open.conted.ox.ac.uk (beta)

Open Educational Resources

‘Doing All Possible Good’: Parallel Models of Social Responsibility in the Evangelical Theology of John Wesley and Hannah More by Rachel Xhemajli

Abstract: Evangelicalism gets a lot of raised eyebrows. Nonetheless, it holds a significant place in history. Beginning in the eighteenth century, evangelicalism’s most pivotal figure was John Wesley (1703–1791), the founder of Methodism. He was known for preaching an active faith through his dynamic theology. Hannah More (1745–1833), a prominent member of England’s evangelical Clapham Sect, produced the widely successful Cheap Repository Tracts, which were largely written sermons within a fictional framework. In comparing Wesley’s sermon ‘The Use of Money’ (first preached in the 1740s) with More’s tract ‘The Two Wealthy Farmers’ (its first part published in 1795), a striking parallel emerges. Within a dichotomous age of overabundance and destitution, Wesley and More’s view of social responsibility offered an alternative perspective with its own distinctly evangelical social model. It becomes clear that they believed that implementing this model would tangibly and considerably reorganize society for the better — in a non-radical, non-revolutionary way.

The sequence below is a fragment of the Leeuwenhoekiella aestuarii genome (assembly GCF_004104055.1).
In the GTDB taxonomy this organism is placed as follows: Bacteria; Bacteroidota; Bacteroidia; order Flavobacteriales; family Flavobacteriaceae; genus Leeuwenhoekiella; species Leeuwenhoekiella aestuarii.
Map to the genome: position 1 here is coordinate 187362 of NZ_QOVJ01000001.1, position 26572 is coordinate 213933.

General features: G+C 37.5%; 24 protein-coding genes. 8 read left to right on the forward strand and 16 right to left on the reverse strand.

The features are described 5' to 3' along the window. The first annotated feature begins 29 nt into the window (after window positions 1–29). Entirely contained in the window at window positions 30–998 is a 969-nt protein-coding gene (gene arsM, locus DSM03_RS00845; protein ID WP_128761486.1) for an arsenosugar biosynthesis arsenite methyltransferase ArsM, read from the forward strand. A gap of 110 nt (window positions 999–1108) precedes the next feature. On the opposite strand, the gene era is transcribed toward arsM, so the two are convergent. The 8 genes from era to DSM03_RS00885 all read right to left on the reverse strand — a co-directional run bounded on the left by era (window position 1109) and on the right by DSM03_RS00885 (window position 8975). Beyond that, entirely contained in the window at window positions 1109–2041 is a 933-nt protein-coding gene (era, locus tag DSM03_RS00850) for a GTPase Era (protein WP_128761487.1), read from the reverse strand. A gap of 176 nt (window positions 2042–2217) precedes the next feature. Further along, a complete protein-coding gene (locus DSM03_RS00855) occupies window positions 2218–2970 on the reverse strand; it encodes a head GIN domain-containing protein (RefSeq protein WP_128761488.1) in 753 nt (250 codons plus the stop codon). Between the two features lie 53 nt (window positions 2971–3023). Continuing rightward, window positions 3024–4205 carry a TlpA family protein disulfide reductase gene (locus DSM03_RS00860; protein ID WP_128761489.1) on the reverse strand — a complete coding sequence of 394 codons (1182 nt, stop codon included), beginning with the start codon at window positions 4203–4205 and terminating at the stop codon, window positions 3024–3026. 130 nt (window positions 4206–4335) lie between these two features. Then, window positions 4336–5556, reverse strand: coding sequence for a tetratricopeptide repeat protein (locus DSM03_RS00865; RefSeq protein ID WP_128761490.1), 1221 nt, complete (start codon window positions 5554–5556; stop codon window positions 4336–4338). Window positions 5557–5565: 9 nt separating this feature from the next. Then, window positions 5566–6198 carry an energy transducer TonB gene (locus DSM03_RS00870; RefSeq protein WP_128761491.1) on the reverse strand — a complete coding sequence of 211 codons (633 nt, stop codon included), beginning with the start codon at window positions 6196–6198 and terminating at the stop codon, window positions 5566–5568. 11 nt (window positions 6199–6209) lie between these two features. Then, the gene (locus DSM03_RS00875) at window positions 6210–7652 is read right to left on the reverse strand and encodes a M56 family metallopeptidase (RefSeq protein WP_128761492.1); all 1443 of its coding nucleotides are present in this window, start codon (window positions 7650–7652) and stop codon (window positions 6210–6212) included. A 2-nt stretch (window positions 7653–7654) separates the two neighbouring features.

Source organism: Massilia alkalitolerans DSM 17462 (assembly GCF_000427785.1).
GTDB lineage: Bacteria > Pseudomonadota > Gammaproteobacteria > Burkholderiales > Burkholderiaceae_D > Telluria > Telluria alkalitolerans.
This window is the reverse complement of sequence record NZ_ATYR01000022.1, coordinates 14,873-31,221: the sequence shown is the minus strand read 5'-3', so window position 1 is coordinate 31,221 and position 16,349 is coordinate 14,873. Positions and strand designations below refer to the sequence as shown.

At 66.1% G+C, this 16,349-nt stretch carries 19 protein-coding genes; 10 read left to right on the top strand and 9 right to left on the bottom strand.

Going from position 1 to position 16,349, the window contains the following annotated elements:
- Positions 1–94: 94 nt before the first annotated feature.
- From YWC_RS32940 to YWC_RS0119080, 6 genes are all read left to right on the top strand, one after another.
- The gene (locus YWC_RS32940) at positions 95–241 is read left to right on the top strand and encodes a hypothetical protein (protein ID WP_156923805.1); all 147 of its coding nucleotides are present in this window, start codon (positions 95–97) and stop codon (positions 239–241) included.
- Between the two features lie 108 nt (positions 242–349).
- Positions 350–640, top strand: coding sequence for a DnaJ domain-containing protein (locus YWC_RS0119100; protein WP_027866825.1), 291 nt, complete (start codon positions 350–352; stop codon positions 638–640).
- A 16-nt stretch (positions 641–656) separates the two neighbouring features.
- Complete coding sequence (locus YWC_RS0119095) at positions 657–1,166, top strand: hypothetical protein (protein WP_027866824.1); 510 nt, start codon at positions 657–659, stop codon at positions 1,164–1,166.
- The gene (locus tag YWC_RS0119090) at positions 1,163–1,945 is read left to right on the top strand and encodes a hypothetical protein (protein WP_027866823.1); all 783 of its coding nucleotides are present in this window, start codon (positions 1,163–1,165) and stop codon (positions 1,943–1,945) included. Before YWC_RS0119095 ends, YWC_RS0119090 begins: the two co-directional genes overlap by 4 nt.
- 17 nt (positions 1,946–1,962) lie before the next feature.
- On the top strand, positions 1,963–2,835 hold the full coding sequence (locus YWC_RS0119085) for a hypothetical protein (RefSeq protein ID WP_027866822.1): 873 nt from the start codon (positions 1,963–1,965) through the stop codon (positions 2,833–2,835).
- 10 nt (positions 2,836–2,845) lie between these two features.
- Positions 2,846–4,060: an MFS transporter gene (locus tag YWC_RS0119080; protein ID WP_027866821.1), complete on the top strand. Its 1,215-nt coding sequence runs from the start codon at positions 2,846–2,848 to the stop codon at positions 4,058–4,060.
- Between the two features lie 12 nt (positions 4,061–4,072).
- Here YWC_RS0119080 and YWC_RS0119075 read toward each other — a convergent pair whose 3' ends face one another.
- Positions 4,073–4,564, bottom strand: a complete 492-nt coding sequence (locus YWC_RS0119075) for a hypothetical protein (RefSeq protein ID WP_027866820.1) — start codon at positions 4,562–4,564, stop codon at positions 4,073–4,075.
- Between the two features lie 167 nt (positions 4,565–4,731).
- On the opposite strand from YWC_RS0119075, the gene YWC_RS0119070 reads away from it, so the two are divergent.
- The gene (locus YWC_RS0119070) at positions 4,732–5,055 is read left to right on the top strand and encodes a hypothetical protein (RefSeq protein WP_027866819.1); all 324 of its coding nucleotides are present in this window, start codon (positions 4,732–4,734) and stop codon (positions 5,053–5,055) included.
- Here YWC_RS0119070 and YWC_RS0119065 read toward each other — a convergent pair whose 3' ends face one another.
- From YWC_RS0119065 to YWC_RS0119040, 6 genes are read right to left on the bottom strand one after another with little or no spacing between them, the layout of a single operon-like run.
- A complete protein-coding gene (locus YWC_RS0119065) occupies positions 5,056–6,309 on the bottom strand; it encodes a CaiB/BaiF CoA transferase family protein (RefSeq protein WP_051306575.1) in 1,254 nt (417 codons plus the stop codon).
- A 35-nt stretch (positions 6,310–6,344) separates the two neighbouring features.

Date created: 
Monday, June 6, 2022
Attribution for this resource:
‘Doing All Possible Good’: Parallel Models of Social Responsibility in the Evangelical Theology of John Wesley and Hannah More by Rachel Xhemajli, All rights reserved.
Subjects: 
Courses using this resource: